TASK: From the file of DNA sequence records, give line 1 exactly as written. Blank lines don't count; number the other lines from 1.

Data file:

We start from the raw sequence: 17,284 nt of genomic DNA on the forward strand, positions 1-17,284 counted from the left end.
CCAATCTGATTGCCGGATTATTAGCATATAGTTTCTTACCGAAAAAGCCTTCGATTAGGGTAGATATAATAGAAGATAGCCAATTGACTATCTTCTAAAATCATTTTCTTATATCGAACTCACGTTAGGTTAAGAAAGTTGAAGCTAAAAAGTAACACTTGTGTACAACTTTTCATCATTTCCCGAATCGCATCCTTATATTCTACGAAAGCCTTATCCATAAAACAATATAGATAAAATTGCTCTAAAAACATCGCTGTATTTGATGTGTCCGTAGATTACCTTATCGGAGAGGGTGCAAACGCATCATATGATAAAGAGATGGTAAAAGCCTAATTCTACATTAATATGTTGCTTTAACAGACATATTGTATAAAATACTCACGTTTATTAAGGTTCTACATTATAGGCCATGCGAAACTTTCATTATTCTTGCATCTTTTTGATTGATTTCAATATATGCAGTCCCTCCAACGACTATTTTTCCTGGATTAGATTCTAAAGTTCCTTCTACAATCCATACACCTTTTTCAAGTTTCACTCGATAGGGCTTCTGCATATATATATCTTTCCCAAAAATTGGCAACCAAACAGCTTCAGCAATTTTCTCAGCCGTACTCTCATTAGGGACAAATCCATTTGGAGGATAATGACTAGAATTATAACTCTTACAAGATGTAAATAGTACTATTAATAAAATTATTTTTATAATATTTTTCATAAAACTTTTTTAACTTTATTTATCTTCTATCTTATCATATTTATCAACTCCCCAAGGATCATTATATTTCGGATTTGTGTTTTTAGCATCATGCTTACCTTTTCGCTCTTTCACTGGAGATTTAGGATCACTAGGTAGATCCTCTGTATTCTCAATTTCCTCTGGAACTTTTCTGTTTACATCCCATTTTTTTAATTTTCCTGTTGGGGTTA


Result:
We start from the raw sequence: 17,284 nt of genomic DNA on the forward strand, positions 1-17,284 counted from the left end.